The Commission also proposes changes in relation to the DSE Chief Fire Officer. First, the firefighting personnel and equipment within Land and Fire Management should come under the direction of the Chief Fire Officer. This will ensure that the Chief Fire Officer has authority over DSE’s operational fire resources and their deployment. Second, land and fire policy should be developed in consultation with the Chief Fire Officer within the office of Land and Fire Management but not be under the authority of the Chief Fire Officer. The position would be responsible for implementing the policy through its work program and operational resources. The Secretary of DSE must ensure that sufficient resources are available for the Chief Fire Officer to effectively and fully discharge these obligations, noting the increased responsibility for fuel reduction detailed in Chapter 7.

The Commission is confident that this approach presents the best opportunity to effect major operational change and improvement. It offers a greater chance of success and less risk than other models of change that were put forward. It also offers considerable operational efficiencies, reduces duplication, increases community safety through integrated warning systems, retains clarity and unity of command and, importantly, improves fire management for the very few fires that have the potential to cause extensive death and damage.

Figure 10.5 gives a broad indication of the organisational and reporting relationships between the proposed new Fire Commissioner, the existing fire agencies and the Minister for Police and Emergency Services.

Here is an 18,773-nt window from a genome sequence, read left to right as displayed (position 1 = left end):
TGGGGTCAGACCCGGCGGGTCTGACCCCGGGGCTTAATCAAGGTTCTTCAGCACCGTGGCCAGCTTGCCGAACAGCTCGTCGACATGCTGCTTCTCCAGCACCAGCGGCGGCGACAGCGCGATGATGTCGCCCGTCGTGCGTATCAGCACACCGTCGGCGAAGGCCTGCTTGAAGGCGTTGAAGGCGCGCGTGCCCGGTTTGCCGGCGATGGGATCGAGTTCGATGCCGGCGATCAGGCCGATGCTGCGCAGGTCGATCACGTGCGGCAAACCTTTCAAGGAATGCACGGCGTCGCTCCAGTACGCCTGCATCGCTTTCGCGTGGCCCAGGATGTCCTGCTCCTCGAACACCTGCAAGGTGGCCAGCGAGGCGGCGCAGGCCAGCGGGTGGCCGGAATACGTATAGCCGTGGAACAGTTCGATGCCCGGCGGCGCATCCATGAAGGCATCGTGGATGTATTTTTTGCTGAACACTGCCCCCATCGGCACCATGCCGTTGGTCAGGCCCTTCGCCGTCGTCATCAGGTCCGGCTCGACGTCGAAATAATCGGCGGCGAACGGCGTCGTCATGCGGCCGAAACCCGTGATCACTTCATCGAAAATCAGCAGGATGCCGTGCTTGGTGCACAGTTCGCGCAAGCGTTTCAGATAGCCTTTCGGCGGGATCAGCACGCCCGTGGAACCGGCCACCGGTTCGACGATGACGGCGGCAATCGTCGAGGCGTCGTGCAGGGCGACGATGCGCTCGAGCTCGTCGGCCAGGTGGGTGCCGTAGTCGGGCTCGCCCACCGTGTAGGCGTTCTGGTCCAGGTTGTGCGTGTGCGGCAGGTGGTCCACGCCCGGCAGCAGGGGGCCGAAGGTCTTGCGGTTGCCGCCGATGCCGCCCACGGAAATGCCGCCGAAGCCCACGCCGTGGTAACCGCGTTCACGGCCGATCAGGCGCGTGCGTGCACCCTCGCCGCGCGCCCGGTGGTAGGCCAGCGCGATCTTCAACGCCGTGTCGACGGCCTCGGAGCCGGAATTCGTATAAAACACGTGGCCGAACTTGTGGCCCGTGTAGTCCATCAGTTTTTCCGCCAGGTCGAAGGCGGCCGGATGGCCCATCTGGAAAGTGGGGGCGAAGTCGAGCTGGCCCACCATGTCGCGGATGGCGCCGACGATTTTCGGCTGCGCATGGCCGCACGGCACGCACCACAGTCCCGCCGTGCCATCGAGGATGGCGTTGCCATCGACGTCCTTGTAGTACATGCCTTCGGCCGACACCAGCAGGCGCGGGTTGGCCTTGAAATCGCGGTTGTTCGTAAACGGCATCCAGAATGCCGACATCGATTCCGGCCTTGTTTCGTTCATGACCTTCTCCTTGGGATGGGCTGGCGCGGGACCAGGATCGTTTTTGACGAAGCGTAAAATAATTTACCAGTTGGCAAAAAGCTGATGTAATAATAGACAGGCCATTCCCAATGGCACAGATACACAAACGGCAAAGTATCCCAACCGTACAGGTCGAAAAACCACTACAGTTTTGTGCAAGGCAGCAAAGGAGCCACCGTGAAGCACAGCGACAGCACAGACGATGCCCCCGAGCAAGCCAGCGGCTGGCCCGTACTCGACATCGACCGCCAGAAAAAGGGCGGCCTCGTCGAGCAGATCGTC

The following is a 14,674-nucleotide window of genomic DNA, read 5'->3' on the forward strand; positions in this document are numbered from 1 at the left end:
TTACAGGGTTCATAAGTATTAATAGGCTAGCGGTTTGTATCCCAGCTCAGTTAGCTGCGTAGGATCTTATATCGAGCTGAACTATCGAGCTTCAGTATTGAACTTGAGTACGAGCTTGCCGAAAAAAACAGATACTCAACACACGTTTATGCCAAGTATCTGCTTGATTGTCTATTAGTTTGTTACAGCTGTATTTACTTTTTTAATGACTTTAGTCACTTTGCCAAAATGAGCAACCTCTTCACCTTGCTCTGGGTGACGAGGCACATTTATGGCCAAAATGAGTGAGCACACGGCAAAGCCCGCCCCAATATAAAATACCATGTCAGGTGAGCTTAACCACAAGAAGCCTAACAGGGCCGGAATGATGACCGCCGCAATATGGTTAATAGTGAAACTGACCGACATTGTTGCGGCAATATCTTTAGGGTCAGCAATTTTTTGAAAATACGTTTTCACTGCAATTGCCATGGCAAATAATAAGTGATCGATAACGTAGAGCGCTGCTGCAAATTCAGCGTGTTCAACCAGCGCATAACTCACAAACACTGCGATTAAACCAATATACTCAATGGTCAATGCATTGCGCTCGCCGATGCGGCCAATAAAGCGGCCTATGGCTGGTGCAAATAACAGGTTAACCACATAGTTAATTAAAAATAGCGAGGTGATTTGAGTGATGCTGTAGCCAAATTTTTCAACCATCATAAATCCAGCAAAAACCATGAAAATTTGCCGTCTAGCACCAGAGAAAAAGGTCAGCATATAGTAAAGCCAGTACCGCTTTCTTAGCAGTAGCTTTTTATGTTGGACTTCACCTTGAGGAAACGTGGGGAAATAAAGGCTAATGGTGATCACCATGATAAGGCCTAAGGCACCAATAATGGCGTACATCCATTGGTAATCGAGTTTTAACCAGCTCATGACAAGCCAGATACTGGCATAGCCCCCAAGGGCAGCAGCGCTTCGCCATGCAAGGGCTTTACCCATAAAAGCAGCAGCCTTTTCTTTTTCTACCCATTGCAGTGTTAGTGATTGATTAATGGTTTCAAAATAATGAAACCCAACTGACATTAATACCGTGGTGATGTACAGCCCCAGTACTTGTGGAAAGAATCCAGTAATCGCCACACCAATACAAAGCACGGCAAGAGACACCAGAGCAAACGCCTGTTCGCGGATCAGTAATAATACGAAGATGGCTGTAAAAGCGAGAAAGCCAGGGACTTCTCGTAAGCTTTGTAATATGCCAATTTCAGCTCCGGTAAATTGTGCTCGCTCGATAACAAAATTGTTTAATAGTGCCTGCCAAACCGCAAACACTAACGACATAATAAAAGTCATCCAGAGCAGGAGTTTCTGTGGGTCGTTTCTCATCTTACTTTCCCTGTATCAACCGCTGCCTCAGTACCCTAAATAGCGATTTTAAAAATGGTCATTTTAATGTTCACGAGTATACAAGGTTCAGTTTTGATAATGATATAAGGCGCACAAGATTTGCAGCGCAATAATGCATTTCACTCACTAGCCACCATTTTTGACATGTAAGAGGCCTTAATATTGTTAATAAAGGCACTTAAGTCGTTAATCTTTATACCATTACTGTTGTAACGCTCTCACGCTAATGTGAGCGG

Figure 10.5 Proposed operational relationships





10.6  Implications of the new structure

10.6.1  Positions

In the light of the proposed changes in organisational structure, and without restating the role and functions of the Fire Commissioner and agencies, as already described, the Commission sees implications for the following positions:

       The Minister for Police and Emergency Services. The minister would become responsible for management of unplanned fire for the three fire agencies (including operational elements of the Networked Emergency Organisation through DSE). The Fire Commissioner would be appointed by and report to the minister.

       The Chief Officers. The positions of agency Chief Officers are being reviewed within their respective organisational structures. This is timely. The Chief Officers would remain members of their parent agencies but would report on level 3 fire operational matters to the Fire Commissioner. They would be responsible for ‘raising, training and maintaining’ operational capabilities within their agencies and for the day-to-day management of level 1 and 2 fires. Unless the Fire Commissioner decides otherwise on the basis of circumstance and risk, the Chief Officers will routinely manage level 3 fires under delegation.

       The DSE Chief Fire Officer. To facilitate clear communication and reporting, the Commission proposes that the role of DSE Chief Fire Officer be made a statutory role, with clear authorities, responsibilities and accountabilities. In particular, establishment of this statutory role would bring the position in line with that of the CFA Chief Officer. Additionally, the role of DSE Chief Fire Officer is already recognised and has responsibilities under both the Country Fire Authority Act and the Emergency Management Act: this could be regularised across the legislation with the proposed move to a statutory role.

       The Emergency Services Commissioner. The role of Emergency Services Commissioner would return to consisting of auditing agreed standards and emergency management coordination, noting that the Emergency Services Commissioner would not have jurisdiction over the Fire Commissioner. The Emergency Services Commissioner would withdraw from providing fire-related operational advice and emergency information to ministers and government.

10.6.2  Boundary changes